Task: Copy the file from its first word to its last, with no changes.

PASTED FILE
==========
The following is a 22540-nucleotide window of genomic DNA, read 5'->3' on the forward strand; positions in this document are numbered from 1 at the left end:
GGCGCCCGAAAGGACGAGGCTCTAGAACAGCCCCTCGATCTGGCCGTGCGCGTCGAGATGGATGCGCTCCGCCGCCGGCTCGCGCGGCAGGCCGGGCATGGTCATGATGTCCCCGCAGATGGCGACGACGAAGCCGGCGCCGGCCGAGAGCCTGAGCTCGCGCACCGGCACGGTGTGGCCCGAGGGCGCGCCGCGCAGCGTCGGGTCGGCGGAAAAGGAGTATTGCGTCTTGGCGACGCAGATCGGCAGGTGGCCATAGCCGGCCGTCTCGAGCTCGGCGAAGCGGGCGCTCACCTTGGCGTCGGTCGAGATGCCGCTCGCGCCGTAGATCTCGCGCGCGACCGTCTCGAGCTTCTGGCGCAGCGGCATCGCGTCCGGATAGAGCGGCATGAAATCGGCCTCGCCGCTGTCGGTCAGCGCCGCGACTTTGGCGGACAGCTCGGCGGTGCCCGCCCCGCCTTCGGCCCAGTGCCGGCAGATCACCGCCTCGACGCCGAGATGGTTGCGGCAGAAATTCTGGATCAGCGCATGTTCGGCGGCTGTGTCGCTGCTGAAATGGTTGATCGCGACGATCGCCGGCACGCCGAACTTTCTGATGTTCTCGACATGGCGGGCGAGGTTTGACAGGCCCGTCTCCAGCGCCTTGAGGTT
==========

The following is a 22540-nucleotide window of genomic DNA, read 5'->3' on the forward strand; positions in this document are numbered from 1 at the left end:
GGCGCCCGAAAGGACGAGGCTCTAGAACAGCCCCTCGATCTGGCCGTGCGCGTCGAGATGGATGCGCTCCGCCGCCGGCTCGCGCGGCAGGCCGGGCATGGTCATGATGTCCCCGCAGATGGCGACGACGAAGCCGGCGCCGGCCGAGAGCCTGAGCTCGCGCACCGGCACGGTGTGGCCCGAGGGCGCGCCGCGCAGCGTCGGGTCGGCGGAAAAGGAGTATTGCGTCTTGGCGACGCAGATCGGCAGGTGGCCATAGCCGGCCGTCTCGAGCTCGGCGAAGCGGGCGCTCACCTTGGCGTCGGTCGAGATGCCGCTCGCGCCGTAGATCTCGCGCGCGACCGTCTCGAGCTTCTGGCGCAGCGGCATCGCGTCCGGATAGAGCGGCATGAAATCGGCCTCGCCGCTGTCGGTCAGCGCCGCGACTTTGGCGGACAGCTCGGCGGTGCCCGCCCCGCCTTCGGCCCAGTGCCGGCAGATCACCGCCTCGACGCCGAGATGGTTGCGGCAGAAATTCTGGATCAGCGCATGTTCGGCGGCTGTGTCGCTGCTGAAATGGTTGATCGCGACGATCGCCGGCACGCCGAACTTTCTGATGTTCTCGACATGGCGGGCGAGGTTTGACAGGCCCGTCTCCAGCGCCTTGAGGTT